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Sat, Dec 18, 2010, 3:17am (UTC -5)
Re: VOY S7: Workforce

If all the crew (except Chakotay, Neelix, Kim, EMH) were abducted, was Naomi Wildman placed in a child labor camp? :]
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Fri, Oct 22, 2010, 12:04am (UTC -5)
Re: VOY S2: Tuvix

Actually, Nic, at the end of the show I got the feeling that Janeway would be internally struggling with the consequences of her decision for some time; we just won't be able to see them due to the nature of the way Voyager is constructed as a series.

I for one was not happy with Tuvix. I want good characters to be noble, and I wanted him to choose to give up his life so that the two individuals, who unwittingly gave up their lives to make his possible, could continue their existence. However, that is not the character that was written, and I found him interesting in his selfishness and clinginess. (It also seems that many who cry "murder!" are the ones who don't like Neelix. Of course, I have no stats on this!)

I also found it curious that so many apply 21st century ideas of "murder" to a very non 21st century issue. People bring up all sorts of comparisons, (sacrificing one of two siamese twins, and so on) But I think some situations demand evolving forms of what is "moral" and what is not. (Not so long ago it would have been unquestionably immoral in the majority of American eyes, for gays to have sex, let alone marry and raise kids. Now an evolution has taken place. A nun once told me that a male losing semen in frivolous masturbation was a form of murder. And let's not get into the subject of abortion...)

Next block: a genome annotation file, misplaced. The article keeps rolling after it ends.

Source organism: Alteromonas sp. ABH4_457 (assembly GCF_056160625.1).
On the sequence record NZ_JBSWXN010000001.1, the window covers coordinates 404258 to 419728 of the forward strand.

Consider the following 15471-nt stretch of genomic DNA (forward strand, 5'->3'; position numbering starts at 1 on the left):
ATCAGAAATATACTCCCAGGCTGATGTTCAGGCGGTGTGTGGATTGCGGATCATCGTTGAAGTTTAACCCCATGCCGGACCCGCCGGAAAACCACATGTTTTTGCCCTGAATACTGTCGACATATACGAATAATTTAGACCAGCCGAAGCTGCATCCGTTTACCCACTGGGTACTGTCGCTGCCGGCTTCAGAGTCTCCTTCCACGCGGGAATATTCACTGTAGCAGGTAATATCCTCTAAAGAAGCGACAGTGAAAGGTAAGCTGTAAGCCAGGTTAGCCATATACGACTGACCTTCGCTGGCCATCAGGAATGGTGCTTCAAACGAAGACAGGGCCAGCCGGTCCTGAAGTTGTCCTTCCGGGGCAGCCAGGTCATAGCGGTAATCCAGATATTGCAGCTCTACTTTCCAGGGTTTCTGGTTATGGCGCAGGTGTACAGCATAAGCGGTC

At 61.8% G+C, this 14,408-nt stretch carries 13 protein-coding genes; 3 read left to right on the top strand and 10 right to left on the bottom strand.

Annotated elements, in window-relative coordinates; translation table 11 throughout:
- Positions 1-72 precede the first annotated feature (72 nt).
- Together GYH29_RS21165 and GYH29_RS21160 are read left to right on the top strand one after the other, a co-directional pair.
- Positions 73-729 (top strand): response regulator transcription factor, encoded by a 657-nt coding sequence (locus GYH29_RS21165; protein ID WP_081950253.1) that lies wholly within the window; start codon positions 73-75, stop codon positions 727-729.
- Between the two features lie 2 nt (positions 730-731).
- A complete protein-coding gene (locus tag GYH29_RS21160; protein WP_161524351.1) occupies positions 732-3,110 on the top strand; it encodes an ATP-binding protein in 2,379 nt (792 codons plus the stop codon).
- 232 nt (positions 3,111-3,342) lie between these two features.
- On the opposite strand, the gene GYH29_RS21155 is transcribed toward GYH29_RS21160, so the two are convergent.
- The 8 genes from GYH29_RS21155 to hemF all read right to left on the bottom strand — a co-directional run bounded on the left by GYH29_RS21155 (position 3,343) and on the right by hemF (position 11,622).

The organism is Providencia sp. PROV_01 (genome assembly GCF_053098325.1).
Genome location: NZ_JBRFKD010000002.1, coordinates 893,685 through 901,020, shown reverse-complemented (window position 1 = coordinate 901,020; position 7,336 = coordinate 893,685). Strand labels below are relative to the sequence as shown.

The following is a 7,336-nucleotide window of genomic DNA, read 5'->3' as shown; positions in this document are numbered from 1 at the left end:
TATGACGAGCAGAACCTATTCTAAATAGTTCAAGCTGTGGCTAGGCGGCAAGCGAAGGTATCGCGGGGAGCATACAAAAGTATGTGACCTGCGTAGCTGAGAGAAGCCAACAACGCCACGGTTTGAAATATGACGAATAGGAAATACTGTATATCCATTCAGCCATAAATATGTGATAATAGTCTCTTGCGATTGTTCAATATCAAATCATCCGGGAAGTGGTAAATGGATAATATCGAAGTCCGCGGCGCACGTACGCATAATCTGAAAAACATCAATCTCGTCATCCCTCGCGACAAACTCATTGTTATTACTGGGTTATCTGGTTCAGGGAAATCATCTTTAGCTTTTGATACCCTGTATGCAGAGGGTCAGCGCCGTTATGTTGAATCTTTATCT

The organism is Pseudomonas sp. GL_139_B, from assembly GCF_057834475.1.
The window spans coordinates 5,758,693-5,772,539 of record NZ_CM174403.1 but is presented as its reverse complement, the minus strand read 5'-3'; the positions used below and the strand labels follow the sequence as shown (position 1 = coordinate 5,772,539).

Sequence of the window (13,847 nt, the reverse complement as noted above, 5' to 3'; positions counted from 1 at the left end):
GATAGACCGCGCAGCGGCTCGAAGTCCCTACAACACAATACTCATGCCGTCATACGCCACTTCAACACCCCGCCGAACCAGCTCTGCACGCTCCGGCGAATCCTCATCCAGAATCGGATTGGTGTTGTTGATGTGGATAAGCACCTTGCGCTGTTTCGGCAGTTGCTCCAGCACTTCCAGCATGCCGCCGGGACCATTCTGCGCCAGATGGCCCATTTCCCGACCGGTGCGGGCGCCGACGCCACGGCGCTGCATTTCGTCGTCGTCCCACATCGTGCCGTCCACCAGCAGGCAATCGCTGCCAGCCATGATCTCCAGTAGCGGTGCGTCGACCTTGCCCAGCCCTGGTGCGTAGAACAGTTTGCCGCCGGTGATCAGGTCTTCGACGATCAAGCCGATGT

The point is we cannot pass moral judgment on a situation we are incapable of experiencing--i.e. two individuals, each with his own long history, and one with a wife and children--merging into one individual. There IS no example from our current time that is an adequate comparison, no matter what folks try to come up with. We simply do not have the means to merge two individuals into one.

This is yet another example of the Janeway character's moral ambiguity, her willingness to make hard decisions on her own from what appear to be her "gut" instincts.
I would think a trial of some kind, with one advocate for Tuvix, one for Neelix and Tuvok, plus a jury might have been called for (though, purely as entertainment, I am normally not fond of trial scenes). I was more offended in the STNG's episode "Half a LIfe," in which those who reach "60" are forced into a suicide ritual called "The Resolution." On that planet trying to live longer and avoid the ritual, was considered morally reprehensible.

In short we cannot , from our primitive 21st century perspective, pass a subjective judgment of "murder" on uniquely a 24th phenomena happening, in a 24th century civilization.
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